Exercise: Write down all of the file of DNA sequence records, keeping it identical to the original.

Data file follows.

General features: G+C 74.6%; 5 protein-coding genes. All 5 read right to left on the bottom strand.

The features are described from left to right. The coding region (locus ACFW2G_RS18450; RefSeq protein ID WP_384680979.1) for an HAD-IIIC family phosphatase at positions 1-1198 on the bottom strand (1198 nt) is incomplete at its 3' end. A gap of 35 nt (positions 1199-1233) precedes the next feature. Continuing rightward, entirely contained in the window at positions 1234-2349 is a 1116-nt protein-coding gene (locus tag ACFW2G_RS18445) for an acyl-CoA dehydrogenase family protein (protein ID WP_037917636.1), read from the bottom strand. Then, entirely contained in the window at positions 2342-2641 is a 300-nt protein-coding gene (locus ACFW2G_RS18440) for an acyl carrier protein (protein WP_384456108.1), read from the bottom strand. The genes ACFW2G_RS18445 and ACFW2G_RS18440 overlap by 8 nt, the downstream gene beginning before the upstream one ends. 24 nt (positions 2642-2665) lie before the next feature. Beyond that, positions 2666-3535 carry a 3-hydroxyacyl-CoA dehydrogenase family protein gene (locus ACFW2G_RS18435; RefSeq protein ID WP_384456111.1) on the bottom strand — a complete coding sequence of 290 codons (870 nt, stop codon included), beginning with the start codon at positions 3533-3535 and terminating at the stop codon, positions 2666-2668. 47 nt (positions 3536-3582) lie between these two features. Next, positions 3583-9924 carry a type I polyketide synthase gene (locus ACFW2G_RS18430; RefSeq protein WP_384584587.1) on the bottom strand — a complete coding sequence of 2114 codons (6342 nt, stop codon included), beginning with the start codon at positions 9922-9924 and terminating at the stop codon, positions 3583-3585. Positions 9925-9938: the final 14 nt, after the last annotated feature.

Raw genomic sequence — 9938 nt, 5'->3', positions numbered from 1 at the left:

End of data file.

General features: G+C 74.6%; 5 protein-coding genes. All 5 read right to left on the bottom strand.

The features are described from left to right. The coding region (locus ACFW2G_RS18450; RefSeq protein ID WP_384680979.1) for an HAD-IIIC family phosphatase at positions 1-1198 on the bottom strand (1198 nt) is incomplete at its 3' end. A gap of 35 nt (positions 1199-1233) precedes the next feature. Continuing rightward, entirely contained in the window at positions 1234-2349 is a 1116-nt protein-coding gene (locus tag ACFW2G_RS18445) for an acyl-CoA dehydrogenase family protein (protein ID WP_037917636.1), read from the bottom strand. Then, entirely contained in the window at positions 2342-2641 is a 300-nt protein-coding gene (locus ACFW2G_RS18440) for an acyl carrier protein (protein WP_384456108.1), read from the bottom strand. The genes ACFW2G_RS18445 and ACFW2G_RS18440 overlap by 8 nt, the downstream gene beginning before the upstream one ends. 24 nt (positions 2642-2665) lie before the next feature. Beyond that, positions 2666-3535 carry a 3-hydroxyacyl-CoA dehydrogenase family protein gene (locus ACFW2G_RS18435; RefSeq protein ID WP_384456111.1) on the bottom strand — a complete coding sequence of 290 codons (870 nt, stop codon included), beginning with the start codon at positions 3533-3535 and terminating at the stop codon, positions 2666-2668. 47 nt (positions 3536-3582) lie between these two features. Next, positions 3583-9924 carry a type I polyketide synthase gene (locus ACFW2G_RS18430; RefSeq protein WP_384584587.1) on the bottom strand — a complete coding sequence of 2114 codons (6342 nt, stop codon included), beginning with the start codon at positions 9922-9924 and terminating at the stop codon, positions 3583-3585. Positions 9925-9938: the final 14 nt, after the last annotated feature.

Raw genomic sequence — 9938 nt, 5'->3', positions numbered from 1 at the left: